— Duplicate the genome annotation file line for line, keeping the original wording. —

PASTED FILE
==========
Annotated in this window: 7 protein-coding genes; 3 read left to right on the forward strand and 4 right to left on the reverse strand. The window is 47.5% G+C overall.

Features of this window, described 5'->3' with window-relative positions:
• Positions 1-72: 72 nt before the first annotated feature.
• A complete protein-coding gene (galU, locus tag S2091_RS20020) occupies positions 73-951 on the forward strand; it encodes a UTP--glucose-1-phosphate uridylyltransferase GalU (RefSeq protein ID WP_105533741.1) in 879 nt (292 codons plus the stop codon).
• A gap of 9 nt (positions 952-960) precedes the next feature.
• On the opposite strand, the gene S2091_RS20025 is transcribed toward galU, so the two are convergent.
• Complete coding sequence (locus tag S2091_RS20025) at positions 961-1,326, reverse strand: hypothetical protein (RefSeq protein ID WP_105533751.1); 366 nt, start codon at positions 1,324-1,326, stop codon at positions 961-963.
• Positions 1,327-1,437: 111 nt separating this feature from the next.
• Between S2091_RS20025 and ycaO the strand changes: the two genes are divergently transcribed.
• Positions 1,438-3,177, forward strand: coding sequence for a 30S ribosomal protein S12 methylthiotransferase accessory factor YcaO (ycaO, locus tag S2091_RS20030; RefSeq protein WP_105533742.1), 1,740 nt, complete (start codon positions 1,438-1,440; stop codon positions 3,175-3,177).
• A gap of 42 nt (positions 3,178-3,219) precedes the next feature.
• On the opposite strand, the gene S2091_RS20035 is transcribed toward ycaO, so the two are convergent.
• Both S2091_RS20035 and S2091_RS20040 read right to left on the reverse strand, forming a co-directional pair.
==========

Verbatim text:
Annotated in this window: 7 protein-coding genes; 3 read left to right on the forward strand and 4 right to left on the reverse strand. The window is 47.5% G+C overall.

Features of this window, described 5'->3' with window-relative positions:
• Positions 1-72: 72 nt before the first annotated feature.
• A complete protein-coding gene (galU, locus tag S2091_RS20020) occupies positions 73-951 on the forward strand; it encodes a UTP--glucose-1-phosphate uridylyltransferase GalU (RefSeq protein ID WP_105533741.1) in 879 nt (292 codons plus the stop codon).
• A gap of 9 nt (positions 952-960) precedes the next feature.
• On the opposite strand, the gene S2091_RS20025 is transcribed toward galU, so the two are convergent.
• Complete coding sequence (locus tag S2091_RS20025) at positions 961-1,326, reverse strand: hypothetical protein (RefSeq protein ID WP_105533751.1); 366 nt, start codon at positions 1,324-1,326, stop codon at positions 961-963.
• Positions 1,327-1,437: 111 nt separating this feature from the next.
• Between S2091_RS20025 and ycaO the strand changes: the two genes are divergently transcribed.
• Positions 1,438-3,177, forward strand: coding sequence for a 30S ribosomal protein S12 methylthiotransferase accessory factor YcaO (ycaO, locus tag S2091_RS20030; RefSeq protein WP_105533742.1), 1,740 nt, complete (start codon positions 1,438-1,440; stop codon positions 3,175-3,177).
• A gap of 42 nt (positions 3,178-3,219) precedes the next feature.
• On the opposite strand, the gene S2091_RS20035 is transcribed toward ycaO, so the two are convergent.
• Both S2091_RS20035 and S2091_RS20040 read right to left on the reverse strand, forming a co-directional pair.